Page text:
WASHINGTON - President Obama yesterday proposed budget rules that would allow Congress to borrow tens of billions of dollars and put the nation deeper in debt to jump-start the administration's emerging health-care overhaul.
The "pay-as-you-go" budget formula plan is significantly weaker than a proposal Obama issued with little fanfare last month.
It would carve out about $2.5 trillion worth of exemptions from "pay-as-you-go" for Obama's priorities over the next decade. His health-care plan would get a green light to run big deficits in its early years. But over a decade, Congress would have to come up with money to cover those early-year deficits.
Obama's latest proposal for addressing deficits urges Congress to pass a law requiring lawmakers to pay for new spending programs and tax cuts without further adding to exploding deficits projected to total about $10 trillion over the next decade.
If new spending or tax reductions are not offset, there would be automatic cuts in so-called mandatory programs - although Social Security payments and the Medicaid health-care program for poor and disabled would be exempt and cuts to Medicare would be sharply limited.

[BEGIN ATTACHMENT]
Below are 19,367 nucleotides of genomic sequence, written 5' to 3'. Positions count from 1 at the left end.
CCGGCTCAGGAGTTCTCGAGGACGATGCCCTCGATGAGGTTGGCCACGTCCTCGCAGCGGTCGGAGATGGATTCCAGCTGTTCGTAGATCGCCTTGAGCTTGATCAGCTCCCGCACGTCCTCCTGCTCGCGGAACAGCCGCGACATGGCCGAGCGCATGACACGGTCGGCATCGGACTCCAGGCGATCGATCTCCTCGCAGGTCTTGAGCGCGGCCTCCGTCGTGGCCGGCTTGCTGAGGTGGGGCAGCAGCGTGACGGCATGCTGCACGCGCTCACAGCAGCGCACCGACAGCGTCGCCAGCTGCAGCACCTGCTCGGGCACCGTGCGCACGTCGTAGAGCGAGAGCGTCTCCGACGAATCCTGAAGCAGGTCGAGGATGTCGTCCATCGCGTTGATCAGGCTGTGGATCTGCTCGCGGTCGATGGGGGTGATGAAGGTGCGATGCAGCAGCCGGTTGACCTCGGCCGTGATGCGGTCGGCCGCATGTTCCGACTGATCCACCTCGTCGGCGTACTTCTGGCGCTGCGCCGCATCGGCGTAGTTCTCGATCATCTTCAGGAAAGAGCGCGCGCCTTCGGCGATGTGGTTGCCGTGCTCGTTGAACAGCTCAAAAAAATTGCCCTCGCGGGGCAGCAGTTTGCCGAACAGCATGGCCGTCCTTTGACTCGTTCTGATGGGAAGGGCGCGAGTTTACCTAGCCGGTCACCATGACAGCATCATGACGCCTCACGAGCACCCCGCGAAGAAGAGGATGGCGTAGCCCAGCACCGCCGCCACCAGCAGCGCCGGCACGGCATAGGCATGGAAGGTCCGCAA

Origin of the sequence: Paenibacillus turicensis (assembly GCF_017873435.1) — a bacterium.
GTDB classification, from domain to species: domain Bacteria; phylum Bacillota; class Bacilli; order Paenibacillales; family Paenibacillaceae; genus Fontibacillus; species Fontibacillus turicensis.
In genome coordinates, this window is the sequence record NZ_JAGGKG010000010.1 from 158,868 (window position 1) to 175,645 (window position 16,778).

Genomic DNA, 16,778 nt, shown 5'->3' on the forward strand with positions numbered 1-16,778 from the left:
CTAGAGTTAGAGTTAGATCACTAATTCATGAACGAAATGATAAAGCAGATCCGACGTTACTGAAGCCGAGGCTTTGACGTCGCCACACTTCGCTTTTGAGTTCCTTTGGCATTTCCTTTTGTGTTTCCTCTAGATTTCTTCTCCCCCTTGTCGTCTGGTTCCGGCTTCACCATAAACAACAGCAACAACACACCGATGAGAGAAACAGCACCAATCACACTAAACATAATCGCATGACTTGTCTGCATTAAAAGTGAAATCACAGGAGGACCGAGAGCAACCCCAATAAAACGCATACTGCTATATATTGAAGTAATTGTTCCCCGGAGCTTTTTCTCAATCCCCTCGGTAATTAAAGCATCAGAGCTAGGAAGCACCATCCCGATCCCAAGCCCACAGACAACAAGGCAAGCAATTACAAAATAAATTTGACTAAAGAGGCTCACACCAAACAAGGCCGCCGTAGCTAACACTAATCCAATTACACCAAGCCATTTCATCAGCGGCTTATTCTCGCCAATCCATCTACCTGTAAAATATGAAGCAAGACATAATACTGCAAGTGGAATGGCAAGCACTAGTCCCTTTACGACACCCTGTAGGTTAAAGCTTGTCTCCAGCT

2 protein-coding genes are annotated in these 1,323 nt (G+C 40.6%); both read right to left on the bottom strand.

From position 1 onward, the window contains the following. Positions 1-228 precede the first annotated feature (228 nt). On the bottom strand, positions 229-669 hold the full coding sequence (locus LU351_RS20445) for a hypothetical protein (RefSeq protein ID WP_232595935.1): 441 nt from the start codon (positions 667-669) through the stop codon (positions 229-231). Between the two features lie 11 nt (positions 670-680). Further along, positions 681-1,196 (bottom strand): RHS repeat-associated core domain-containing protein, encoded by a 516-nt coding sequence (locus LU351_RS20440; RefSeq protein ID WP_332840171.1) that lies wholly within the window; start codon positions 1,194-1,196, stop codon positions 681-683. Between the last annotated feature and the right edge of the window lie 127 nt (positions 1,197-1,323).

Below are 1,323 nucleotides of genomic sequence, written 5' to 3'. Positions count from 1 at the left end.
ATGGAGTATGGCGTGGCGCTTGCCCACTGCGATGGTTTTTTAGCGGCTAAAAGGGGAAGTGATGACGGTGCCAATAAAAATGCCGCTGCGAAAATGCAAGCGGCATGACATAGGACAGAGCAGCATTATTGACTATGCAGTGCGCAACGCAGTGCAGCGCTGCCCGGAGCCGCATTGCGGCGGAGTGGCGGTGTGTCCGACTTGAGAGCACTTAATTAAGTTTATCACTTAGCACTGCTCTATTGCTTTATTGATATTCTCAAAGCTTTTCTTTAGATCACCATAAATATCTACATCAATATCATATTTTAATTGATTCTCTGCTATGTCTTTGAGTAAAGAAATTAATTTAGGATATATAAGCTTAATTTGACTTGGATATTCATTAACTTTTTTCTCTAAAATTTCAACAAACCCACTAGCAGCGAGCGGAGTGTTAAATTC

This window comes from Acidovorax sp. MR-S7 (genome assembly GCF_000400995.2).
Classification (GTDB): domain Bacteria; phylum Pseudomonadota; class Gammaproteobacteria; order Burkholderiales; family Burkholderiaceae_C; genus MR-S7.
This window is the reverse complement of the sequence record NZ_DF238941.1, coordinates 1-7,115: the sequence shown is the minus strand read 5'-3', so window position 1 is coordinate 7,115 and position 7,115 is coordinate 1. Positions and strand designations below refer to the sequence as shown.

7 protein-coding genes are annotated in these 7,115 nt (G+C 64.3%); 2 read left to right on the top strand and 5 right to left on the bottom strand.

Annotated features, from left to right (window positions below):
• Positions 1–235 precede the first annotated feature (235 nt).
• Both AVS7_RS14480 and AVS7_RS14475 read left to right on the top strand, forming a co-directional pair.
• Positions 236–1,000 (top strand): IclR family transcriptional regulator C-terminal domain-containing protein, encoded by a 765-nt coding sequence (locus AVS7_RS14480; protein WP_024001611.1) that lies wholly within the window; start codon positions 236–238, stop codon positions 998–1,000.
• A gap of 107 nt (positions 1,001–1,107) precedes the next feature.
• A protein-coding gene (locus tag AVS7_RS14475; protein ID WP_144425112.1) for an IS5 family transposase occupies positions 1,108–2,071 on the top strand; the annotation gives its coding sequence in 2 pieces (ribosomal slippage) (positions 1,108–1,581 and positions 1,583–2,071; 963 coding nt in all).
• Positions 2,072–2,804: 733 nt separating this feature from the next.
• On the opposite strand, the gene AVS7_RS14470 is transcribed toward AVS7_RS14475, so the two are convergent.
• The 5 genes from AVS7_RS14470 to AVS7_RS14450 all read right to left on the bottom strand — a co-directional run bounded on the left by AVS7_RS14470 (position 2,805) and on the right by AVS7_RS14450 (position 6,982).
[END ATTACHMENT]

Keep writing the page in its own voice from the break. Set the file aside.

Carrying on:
"The 'pay-as-you-go' rule is very simple," Obama said. "Congress can only spend a dollar if it saves a dollar elsewhere."
Last month Obama suggested a tougher plan that would prohibit Congress from swelling the deficit in one year by putting off until later years the tax increases or spending cuts to pay for it.
The requirement for legislation to be financed over the coming decade generally conforms with existing congressional rules. Congress lived under a "pay-go" regime in the 1990s and the early years of this decade. But it did not stop lawmakers from passing President George W. Bush's landmark 2001 and 2003 tax cuts and big increases in farm subsidies without making spending cuts elsewhere.
Rep. Dennis Moore (D., Kan.) said the House was likely to pass Obama's latest proposal next month. The plan faces far tougher sledding in the Senate, where Budget Committee Chairman Kent Conrad (D., N.D.) has expressed serious reservations.
Conrad said Obama's proposal would do nothing about the fiscal perils the country already faced.
Republicans said new budget rules rang hollow after the Obama-championed $787 billion stimulus package and other deficit spending.